Palmetto Bay Mayor Shelley Stanczyk gave the State of the Village Address on Wednesday, Oct. 17, the 10th year the annual event has taken place, but with several notable “firsts” that added significance to the Palmetto Bay milestone.
For the first time, the address took place at Village Hall instead of Palmetto Bay Village Center as it has in the past. The event also was simulcast via live-streaming video and on WBAY Channel 77.
After a reception in the promenade in front of Village Hall at 6:30 p.m. that drew 250 people, the event moved inside to the council chambers for the address. Southwood Middle School Jazz Band provided cocktail hour music, The Children’s Voice sang the National Anthem and the Miami-Dade Police Honor Guard gave a spectacular presentation of colors.
Phillis Oeters of Baptist Health, a sponsor of the event, gave the welcome remarks and introduced Mayor Stanczyk, who in turn introduced the village council, charter officers and village staff. Stanczyk also acknowledged visiting VIP’s such as Miami- Dade County Commissioner Lynda Bell and South Miami Mayor Philip Stoddard.
After a short video celebrating the 10th year of the village’s incorporation, Mayor Stanczyk began.
“As you all know, Palmetto Bay was incorporated in September 2002,” Stanczyk said. “The birth of our city, like the birth of our nation, didn’t come without a fight. I’m sure former Mayor Eugene Flinn, attorney Ed Ludovici, and our current Vice Mayor Brian Pariser will be more than happy to share some of their early war stories with you.”
Stanczyk went on to talk about the improvements to the park system, mentioning each park and its special attractions. Next she mentioned education.
“I am very proud of our village’s schools — thanks to the dedication of our remarkable principals, administrators and parents who work so hard to make sure our children succeed,” Stanczyk said.
Mayor Stanczyk praised the work of the Palmetto Bay Village Policing Unit.
“Your council recently voted to help this effort by adding two police officers to the force for this fiscal year,” she said. “Once again, we have one of the best response times to calls for service — emergency and non-emergency. Commander Truitt and his dedicated officers are to be commended for this remarkable trend, year after year.”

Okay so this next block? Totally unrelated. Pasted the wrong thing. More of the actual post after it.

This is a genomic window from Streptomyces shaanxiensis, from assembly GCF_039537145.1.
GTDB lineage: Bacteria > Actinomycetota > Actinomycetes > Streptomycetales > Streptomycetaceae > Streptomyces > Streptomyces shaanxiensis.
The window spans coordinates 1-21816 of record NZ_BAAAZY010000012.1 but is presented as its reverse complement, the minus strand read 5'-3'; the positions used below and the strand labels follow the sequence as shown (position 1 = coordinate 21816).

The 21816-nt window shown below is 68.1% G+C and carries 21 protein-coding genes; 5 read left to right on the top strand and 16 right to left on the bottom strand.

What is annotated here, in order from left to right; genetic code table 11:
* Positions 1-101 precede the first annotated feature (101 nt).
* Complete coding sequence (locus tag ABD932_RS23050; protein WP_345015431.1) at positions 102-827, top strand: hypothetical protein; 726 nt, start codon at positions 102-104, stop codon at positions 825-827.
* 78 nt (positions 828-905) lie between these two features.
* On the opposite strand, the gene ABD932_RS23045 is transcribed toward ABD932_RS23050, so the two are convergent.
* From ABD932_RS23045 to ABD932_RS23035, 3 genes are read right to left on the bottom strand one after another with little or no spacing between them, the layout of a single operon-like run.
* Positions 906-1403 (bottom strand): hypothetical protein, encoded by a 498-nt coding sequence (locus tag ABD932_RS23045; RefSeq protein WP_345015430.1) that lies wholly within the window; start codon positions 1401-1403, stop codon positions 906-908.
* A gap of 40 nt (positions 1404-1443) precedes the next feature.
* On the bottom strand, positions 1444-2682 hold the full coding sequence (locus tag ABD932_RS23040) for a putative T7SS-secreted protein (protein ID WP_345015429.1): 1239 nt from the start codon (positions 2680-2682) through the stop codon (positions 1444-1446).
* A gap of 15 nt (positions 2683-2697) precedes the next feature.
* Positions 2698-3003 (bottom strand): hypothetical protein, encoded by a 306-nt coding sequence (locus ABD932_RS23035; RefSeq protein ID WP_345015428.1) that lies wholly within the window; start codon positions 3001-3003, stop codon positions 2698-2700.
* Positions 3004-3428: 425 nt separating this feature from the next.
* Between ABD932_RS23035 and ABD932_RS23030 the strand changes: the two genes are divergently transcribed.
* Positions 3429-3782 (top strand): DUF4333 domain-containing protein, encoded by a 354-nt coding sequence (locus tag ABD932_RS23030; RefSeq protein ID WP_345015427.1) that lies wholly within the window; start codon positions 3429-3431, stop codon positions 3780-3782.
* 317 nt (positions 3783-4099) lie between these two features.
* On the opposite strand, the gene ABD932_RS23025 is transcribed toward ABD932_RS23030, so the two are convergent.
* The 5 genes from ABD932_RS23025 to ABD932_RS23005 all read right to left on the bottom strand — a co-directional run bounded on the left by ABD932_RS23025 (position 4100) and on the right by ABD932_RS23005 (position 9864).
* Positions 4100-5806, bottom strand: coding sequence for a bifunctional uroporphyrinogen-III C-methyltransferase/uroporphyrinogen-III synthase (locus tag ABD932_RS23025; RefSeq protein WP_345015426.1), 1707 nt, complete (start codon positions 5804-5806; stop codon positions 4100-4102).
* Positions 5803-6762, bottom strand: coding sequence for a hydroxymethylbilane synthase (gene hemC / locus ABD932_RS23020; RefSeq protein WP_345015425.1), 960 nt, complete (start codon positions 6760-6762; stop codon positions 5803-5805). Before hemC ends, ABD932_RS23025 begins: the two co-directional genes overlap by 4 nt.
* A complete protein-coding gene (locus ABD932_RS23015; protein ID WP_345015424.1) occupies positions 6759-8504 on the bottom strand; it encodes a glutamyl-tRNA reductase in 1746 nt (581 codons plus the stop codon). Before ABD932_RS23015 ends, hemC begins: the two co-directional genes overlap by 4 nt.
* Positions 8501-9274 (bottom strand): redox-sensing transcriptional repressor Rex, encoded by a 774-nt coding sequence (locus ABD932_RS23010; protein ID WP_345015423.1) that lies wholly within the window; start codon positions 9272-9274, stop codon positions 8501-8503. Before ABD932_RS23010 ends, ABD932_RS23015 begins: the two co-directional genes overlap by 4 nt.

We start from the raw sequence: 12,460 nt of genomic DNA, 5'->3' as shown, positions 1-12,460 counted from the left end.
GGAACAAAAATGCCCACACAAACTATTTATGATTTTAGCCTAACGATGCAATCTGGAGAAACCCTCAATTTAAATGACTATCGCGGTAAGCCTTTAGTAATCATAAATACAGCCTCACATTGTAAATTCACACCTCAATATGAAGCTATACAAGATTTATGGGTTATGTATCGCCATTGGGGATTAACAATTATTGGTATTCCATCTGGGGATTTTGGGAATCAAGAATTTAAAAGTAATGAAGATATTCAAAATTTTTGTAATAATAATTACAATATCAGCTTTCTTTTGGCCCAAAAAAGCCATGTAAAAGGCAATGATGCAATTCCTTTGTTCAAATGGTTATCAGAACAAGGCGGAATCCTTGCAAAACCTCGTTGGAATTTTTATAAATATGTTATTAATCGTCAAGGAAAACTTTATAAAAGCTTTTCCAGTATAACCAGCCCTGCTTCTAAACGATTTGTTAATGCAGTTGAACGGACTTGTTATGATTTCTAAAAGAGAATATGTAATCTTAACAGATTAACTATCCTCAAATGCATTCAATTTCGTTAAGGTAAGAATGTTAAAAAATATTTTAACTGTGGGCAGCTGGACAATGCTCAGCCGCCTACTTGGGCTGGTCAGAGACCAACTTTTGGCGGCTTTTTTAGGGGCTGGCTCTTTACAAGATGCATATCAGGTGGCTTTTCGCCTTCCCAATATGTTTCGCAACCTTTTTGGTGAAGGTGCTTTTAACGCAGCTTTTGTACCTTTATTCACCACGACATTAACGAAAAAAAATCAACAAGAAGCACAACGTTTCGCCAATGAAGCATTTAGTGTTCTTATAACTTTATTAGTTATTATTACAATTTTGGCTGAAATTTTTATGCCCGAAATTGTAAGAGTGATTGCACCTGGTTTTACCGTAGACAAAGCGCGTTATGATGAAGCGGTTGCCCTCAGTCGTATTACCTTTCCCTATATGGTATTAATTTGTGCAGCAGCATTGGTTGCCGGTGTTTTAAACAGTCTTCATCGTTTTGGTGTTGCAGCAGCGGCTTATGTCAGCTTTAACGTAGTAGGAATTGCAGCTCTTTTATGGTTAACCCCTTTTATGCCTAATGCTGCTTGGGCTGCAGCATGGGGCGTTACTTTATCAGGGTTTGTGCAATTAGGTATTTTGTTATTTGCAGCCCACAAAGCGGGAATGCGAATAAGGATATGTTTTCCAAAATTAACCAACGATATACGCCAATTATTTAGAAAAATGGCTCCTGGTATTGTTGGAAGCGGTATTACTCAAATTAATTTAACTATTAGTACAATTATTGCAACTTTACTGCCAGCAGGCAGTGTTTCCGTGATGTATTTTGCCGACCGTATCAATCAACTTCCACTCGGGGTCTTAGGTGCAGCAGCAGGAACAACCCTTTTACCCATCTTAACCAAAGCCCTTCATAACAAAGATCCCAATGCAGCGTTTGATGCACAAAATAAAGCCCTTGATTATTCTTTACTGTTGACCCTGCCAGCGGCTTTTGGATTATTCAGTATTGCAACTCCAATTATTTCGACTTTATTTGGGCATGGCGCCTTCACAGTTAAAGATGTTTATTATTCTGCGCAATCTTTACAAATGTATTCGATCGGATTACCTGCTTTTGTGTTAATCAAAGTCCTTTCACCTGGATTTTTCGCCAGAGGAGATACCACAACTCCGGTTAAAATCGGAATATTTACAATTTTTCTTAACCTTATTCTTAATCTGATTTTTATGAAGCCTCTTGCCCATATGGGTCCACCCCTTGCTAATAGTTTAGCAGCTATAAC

She also praised the Public Works Department, which has made significant advances in roadway improvements, traffic calming and stormwater drainage. Stanczyk said that sidewalk repairs and installations of new sidewalks would continue.
The mayor promised improvements to IBus service and ongoing beautification enhancements as well.
“Once again — four years in a row — we have received Tree City USA recognition and were awarded the Tree City Growth Award for our continued outstanding commitment to our tree canopy,” Stanczyk said.
She mentioned the attention that Planning and Zoning has been receiving about ordinances creating “appropriate standards” for non-residential uses in residential neighborhoods.
“We love our churches and schools and we love our residents,” Stanczyk said. “We want all to be able to live in harmony. To that end, we have worked hard to create laws to protect everyone’s interests. Just as residents don’t want to be surprised when they discover a large development comes to their neighborhood, we also want to make sure that developers are not surprised by provisions of the laws that were not clear to them.”
She spoke about the Code Compliance Department’s Lot Maintenance and Abandoned Properties Program, tackling foreclosed properties that have been allowed to fall into disrepair. Stanczyk said she is proud of the Art-in-Public Places program, which is managed by Planning and Zoning.
Next she mentioned the Building Department and improvements there.
“When we first took over this function, our average turn-around for permits was seven days for homes. Now, it is 1.28 days. The average was 15 days for businesses; now, it is 1.57 days.” Stanczyk mentioned that the millage rate has been held at 2.447 since 2009 and reminded everyone that out of their entire tax bill, only 13 percent goes to Palmetto Bay. The rest goes to county government, the public school system, South Florida Water Management District, and other services.
“In this contentious world that we currently live in, our community is not immune,” Stanczyk said in closing. “I urge all of us to work together, to be respectful of each other, and to realize that while we may have different views, we can express these views with courtesy.
“We all come from different backgrounds, different ethnicities, different cultures, but we are all human beings who have basically the same needs — we strive for a sense of contentment. Like any family, we may have our battles, but… in the end, we are all residents of Palmetto Bay and we share a goal — to make this village the best community to live in.”
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